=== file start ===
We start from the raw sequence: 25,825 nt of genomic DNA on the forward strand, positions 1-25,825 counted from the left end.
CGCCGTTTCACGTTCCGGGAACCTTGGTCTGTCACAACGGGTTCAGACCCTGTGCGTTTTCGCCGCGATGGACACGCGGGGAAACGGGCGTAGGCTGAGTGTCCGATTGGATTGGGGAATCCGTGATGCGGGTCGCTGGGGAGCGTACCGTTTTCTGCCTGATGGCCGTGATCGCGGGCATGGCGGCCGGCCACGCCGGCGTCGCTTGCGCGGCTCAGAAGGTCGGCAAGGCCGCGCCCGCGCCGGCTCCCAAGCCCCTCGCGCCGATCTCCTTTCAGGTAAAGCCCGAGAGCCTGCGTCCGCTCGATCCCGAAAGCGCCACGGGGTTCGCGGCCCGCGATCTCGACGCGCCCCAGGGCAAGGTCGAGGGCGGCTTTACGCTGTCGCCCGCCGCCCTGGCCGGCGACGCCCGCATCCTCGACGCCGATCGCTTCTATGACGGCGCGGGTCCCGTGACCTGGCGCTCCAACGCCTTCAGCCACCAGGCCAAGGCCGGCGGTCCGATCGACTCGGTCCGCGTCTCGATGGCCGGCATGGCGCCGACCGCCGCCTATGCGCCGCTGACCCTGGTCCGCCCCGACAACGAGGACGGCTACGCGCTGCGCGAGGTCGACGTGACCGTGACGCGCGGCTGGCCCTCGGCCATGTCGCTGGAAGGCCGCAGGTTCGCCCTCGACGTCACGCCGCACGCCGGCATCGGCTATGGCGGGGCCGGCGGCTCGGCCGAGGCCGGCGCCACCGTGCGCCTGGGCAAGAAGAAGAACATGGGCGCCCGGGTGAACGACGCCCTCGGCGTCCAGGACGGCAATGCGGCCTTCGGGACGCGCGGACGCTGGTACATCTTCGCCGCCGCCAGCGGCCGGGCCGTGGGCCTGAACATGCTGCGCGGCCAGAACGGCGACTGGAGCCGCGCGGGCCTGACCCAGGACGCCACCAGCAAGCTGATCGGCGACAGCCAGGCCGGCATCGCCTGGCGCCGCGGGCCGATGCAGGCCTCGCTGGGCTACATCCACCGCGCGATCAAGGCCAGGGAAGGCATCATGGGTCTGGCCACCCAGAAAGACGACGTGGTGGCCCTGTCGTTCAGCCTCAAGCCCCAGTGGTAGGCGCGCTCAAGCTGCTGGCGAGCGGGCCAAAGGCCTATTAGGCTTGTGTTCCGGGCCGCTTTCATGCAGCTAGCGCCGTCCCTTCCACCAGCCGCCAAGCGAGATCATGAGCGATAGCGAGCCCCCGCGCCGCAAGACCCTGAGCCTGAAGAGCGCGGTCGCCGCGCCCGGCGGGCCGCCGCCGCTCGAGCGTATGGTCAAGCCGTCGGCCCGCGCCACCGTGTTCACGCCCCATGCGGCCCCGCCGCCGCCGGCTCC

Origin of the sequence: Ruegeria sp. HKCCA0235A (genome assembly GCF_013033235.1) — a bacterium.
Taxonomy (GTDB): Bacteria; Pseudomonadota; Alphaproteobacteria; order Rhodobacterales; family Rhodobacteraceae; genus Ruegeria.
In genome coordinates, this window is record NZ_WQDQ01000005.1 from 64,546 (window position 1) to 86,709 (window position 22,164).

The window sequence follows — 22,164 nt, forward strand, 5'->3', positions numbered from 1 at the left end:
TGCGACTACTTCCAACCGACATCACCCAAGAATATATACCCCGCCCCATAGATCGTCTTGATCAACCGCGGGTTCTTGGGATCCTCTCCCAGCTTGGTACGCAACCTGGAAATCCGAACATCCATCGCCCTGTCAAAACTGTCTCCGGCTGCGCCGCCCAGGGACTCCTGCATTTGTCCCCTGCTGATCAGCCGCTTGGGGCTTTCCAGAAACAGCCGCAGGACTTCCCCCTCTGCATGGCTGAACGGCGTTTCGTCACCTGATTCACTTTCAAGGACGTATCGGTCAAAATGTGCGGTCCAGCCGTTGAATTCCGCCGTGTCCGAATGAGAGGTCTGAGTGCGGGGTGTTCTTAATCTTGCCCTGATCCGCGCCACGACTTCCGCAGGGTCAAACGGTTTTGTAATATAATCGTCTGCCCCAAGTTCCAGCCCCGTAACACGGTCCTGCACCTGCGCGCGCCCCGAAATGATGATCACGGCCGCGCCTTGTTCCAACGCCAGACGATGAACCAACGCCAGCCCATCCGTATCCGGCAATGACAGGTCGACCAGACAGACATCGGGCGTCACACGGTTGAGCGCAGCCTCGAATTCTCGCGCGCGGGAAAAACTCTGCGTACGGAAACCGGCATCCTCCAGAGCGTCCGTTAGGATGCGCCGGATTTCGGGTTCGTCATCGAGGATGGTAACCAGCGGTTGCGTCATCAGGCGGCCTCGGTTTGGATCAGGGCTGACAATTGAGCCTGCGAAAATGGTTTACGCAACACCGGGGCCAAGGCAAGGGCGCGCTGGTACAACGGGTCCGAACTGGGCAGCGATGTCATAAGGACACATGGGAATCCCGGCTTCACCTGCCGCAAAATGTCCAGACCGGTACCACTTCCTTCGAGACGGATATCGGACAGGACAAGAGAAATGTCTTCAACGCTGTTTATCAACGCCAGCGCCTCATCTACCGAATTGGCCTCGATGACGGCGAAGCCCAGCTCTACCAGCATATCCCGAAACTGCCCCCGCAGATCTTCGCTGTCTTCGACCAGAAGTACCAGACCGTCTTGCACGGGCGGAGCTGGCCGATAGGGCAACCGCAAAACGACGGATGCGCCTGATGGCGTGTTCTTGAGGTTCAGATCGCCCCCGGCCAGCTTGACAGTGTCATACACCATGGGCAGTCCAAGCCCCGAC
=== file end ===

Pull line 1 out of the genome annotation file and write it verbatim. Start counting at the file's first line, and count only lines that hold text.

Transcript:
We start from the raw sequence: 25,825 nt of genomic DNA on the forward strand, positions 1-25,825 counted from the left end.